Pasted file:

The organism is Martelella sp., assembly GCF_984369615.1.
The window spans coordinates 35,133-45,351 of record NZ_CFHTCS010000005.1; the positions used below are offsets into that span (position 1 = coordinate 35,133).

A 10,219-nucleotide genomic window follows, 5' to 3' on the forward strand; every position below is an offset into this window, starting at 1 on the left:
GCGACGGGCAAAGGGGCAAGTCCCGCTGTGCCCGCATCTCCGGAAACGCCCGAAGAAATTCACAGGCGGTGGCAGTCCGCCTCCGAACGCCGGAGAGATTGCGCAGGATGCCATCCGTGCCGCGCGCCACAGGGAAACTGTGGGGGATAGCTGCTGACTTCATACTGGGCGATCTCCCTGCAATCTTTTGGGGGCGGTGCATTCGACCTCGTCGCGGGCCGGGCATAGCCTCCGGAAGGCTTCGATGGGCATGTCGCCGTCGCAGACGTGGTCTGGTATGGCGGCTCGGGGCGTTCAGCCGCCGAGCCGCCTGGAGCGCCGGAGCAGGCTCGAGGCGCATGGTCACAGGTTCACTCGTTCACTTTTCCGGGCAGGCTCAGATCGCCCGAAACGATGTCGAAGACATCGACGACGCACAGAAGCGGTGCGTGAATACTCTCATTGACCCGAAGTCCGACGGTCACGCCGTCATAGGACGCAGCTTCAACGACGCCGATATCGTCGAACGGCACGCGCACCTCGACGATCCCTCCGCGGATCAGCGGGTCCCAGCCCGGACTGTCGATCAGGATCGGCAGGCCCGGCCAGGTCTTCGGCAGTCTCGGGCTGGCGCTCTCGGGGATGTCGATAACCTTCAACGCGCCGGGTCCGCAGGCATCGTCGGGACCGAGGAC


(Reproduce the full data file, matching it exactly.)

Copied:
The organism is Martelella sp., assembly GCF_984369615.1.
The window spans coordinates 35,133-45,351 of record NZ_CFHTCS010000005.1; the positions used below are offsets into that span (position 1 = coordinate 35,133).

A 10,219-nucleotide genomic window follows, 5' to 3' on the forward strand; every position below is an offset into this window, starting at 1 on the left:
GCGACGGGCAAAGGGGCAAGTCCCGCTGTGCCCGCATCTCCGGAAACGCCCGAAGAAATTCACAGGCGGTGGCAGTCCGCCTCCGAACGCCGGAGAGATTGCGCAGGATGCCATCCGTGCCGCGCGCCACAGGGAAACTGTGGGGGATAGCTGCTGACTTCATACTGGGCGATCTCCCTGCAATCTTTTGGGGGCGGTGCATTCGACCTCGTCGCGGGCCGGGCATAGCCTCCGGAAGGCTTCGATGGGCATGTCGCCGTCGCAGACGTGGTCTGGTATGGCGGCTCGGGGCGTTCAGCCGCCGAGCCGCCTGGAGCGCCGGAGCAGGCTCGAGGCGCATGGTCACAGGTTCACTCGTTCACTTTTCCGGGCAGGCTCAGATCGCCCGAAACGATGTCGAAGACATCGACGACGCACAGAAGCGGTGCGTGAATACTCTCATTGACCCGAAGTCCGACGGTCACGCCGTCATAGGACGCAGCTTCAACGACGCCGATATCGTCGAACGGCACGCGCACCTCGACGATCCCTCCGCGGATCAGCGGGTCCCAGCCCGGACTGTCGATCAGGATCGGCAGGCCCGGCCAGGTCTTCGGCAGTCTCGGGCTGGCGCTCTCGGGGATGTCGATAACCTTCAACGCGCCGGGTCCGCAGGCATCGTCGGGACCGAGGAC